23. On account of the term, the one measured.
We read in the Kathavallî 'The Person of the size of a thumb stands in the middle of the Self, as lord of the past and the future, and henceforward fears no more'; 'That Person of the size of a thumb is like a light without smoke,' &c. (Ka. Up. II, 4, 1; 13). And 'The Person not larger than a thumb, the inner Self, is always settled in the heart of men' (Ka. Up. II, 6, 17). A doubt here arises whether the being measured by the extent of a span be the individual soul or the highest Self.--The Pûrvapakshin maintains the former view; for, he says, another scriptural text also declares the individual soul to have that measure,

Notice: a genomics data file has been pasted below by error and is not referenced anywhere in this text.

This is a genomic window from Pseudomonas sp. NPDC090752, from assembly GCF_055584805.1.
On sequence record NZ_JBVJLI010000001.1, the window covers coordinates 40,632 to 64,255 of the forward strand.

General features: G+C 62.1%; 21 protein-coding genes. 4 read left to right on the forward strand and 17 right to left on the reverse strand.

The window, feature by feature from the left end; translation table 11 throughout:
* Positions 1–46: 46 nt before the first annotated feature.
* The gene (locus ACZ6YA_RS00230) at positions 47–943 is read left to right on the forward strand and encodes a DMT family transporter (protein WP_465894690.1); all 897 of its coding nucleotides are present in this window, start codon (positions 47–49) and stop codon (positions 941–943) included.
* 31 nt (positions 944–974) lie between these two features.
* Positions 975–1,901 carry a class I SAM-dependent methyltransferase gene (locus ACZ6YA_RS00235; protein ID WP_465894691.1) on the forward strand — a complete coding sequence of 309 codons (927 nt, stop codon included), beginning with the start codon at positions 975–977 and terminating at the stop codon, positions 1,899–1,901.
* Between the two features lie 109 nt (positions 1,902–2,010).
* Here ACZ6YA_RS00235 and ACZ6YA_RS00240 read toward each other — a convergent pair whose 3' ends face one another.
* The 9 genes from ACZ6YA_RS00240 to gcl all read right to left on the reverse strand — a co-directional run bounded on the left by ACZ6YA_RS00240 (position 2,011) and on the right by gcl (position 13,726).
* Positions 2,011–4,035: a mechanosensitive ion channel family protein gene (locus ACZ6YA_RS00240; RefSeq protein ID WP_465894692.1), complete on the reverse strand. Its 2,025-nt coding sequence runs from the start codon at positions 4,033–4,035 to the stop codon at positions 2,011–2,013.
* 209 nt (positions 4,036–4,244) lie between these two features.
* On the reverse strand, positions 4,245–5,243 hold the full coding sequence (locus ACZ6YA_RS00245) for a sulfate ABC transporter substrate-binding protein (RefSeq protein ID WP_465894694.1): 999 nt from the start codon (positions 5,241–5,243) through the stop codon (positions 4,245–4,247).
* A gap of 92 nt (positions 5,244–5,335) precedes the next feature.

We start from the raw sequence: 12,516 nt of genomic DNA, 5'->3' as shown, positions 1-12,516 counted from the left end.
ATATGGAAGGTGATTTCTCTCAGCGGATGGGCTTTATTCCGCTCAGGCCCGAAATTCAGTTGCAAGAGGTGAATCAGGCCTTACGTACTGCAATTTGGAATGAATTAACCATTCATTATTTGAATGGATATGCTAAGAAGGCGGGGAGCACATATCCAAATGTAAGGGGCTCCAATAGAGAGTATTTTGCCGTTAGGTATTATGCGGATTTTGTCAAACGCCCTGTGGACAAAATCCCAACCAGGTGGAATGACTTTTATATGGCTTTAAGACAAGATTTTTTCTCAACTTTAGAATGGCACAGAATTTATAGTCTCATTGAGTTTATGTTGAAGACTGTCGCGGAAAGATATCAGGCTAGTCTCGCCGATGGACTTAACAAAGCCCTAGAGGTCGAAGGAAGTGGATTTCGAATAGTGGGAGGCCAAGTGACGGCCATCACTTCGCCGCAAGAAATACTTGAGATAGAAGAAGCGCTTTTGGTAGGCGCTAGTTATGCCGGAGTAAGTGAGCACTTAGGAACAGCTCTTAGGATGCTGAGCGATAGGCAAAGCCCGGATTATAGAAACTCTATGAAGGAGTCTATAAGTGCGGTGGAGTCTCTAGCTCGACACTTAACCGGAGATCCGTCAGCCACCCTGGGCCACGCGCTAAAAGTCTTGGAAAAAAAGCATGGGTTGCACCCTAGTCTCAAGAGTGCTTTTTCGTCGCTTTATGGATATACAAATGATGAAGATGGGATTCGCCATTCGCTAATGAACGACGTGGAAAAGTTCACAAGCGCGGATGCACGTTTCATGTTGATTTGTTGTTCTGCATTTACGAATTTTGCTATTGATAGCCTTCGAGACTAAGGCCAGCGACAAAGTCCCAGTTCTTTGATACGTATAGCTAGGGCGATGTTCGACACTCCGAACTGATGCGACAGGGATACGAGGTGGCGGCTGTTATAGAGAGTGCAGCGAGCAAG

[paragraph continues] 'the ruler of the vital airs moves through his own works, of the size of a thumb, brilliant like the sun, endowed with purposes and egoity' (Svet. Up. V, 7; 8). Moreover, the highest Self is not anywhere else, not even for the purpose of meditation, represented as having the size of a thumb. It thus being determined that the being of the length of a thumb is the individual Self, we understand the term 'Lord,' which is applied to it, as meaning that it is the Lord of the body, the sense-organs, the objects and the instruments of fruition.--Of this view the Sûtra disposes, maintaining that the being a thumb long can be none but the highest Self, just on account of that term. For lordship over all things past and future cannot possibly belong to the individual Self, which is under the power of karman.--But how can the highest Self be said to have the measure of a thumb?--On this point the next Sûtra satisfies us.